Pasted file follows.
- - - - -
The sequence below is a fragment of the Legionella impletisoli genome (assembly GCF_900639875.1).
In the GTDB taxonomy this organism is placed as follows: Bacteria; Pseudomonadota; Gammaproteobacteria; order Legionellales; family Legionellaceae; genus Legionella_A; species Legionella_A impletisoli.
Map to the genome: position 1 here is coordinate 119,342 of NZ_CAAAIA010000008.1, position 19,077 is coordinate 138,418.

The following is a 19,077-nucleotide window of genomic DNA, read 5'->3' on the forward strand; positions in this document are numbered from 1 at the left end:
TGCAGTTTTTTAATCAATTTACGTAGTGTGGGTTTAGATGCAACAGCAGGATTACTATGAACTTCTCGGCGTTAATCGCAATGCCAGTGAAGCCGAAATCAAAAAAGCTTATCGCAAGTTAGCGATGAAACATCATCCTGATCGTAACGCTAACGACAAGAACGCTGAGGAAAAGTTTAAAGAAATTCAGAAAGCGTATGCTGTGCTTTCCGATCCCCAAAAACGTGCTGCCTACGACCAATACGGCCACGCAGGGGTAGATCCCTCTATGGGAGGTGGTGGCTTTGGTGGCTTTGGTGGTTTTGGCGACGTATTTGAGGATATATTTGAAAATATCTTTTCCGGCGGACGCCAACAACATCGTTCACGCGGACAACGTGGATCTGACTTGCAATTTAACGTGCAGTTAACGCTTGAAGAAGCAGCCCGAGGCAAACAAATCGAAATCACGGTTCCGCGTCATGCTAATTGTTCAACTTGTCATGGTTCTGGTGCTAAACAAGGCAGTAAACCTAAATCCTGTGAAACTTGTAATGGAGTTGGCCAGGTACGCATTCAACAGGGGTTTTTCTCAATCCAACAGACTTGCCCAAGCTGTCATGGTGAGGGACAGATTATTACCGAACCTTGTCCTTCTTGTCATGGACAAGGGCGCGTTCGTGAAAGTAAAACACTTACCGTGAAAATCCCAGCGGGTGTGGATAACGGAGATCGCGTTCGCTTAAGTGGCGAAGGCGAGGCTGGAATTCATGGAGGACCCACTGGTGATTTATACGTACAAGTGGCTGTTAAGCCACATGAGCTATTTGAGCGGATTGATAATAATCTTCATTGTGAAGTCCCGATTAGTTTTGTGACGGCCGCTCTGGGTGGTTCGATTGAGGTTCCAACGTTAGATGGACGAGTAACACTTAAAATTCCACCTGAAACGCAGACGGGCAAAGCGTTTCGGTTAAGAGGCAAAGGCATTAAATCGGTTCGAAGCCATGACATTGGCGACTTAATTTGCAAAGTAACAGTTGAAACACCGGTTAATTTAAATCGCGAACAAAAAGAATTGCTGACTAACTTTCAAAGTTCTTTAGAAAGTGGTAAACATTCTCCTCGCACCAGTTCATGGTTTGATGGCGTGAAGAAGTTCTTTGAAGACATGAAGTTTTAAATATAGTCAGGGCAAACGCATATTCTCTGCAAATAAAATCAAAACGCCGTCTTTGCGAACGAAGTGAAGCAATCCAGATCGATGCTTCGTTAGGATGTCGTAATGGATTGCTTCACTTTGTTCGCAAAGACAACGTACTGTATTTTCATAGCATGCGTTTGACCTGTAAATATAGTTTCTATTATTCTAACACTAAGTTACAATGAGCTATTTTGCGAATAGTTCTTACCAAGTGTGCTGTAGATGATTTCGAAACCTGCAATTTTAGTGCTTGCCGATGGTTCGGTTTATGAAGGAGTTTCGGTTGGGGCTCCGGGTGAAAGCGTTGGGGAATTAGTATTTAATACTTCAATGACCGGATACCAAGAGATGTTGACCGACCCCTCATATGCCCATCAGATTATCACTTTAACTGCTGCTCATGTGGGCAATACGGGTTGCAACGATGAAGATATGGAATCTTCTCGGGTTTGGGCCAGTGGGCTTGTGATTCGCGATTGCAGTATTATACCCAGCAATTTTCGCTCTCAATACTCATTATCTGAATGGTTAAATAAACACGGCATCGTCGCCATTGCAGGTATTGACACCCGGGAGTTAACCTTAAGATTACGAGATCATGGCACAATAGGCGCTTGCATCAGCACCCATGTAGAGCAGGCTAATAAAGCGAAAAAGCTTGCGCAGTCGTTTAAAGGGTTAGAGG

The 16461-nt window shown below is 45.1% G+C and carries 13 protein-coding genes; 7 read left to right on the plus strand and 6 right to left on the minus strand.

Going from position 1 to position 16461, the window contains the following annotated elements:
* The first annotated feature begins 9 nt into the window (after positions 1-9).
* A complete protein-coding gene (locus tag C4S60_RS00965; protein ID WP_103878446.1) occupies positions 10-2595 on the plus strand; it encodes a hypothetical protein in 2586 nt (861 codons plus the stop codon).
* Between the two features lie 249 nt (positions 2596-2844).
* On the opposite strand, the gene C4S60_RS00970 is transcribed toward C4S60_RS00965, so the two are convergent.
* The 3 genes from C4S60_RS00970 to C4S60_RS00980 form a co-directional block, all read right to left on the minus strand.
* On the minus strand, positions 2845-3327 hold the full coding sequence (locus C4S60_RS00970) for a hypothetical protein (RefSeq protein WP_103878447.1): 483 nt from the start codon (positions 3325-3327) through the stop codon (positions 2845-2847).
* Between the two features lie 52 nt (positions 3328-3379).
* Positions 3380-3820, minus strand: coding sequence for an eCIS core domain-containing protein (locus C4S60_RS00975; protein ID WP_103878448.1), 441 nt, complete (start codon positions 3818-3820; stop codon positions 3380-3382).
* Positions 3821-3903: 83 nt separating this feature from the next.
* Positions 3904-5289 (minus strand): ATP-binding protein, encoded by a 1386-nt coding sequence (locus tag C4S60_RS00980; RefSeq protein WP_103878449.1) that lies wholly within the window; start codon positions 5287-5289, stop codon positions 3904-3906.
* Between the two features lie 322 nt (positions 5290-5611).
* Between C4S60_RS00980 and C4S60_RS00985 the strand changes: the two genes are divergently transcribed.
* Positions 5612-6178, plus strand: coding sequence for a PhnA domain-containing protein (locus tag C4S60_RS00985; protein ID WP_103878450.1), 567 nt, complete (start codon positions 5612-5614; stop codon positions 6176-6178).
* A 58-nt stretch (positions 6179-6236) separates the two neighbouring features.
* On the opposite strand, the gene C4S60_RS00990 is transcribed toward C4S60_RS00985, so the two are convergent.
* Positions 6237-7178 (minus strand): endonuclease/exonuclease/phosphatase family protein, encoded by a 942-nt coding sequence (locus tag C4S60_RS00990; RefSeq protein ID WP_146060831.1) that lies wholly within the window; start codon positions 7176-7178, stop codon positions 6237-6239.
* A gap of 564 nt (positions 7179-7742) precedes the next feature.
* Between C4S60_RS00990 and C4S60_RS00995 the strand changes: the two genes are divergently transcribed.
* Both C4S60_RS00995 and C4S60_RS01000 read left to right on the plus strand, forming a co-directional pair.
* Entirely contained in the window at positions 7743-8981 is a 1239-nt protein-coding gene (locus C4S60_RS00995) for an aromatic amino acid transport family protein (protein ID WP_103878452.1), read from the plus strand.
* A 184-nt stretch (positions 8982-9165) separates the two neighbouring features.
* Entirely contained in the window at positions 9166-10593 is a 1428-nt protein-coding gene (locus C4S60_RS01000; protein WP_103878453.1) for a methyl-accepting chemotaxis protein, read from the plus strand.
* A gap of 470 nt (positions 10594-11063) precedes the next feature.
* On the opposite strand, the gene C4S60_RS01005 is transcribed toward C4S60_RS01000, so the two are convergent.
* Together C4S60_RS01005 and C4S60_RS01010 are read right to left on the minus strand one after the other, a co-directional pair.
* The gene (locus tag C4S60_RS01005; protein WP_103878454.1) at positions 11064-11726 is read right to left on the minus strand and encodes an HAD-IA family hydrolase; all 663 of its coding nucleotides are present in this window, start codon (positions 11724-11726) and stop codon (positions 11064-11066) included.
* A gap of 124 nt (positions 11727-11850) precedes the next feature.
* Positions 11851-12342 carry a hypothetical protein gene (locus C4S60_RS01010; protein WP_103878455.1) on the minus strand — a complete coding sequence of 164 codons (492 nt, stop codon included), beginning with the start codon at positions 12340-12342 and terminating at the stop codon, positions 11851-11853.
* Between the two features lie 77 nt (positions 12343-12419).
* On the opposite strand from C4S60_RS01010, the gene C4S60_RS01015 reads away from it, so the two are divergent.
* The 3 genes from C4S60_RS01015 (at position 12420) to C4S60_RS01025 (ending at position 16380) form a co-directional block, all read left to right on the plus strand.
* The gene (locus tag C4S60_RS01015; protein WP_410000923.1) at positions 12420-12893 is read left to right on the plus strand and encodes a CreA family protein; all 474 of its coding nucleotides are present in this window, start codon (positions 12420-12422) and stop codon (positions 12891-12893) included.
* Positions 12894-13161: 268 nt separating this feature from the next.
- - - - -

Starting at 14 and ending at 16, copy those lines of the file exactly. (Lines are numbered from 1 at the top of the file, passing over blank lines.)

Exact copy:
* Between the two features lie 52 nt (positions 3328-3379).
* Positions 3380-3820, minus strand: coding sequence for an eCIS core domain-containing protein (locus C4S60_RS00975; protein ID WP_103878448.1), 441 nt, complete (start codon positions 3818-3820; stop codon positions 3380-3382).
* Positions 3821-3903: 83 nt separating this feature from the next.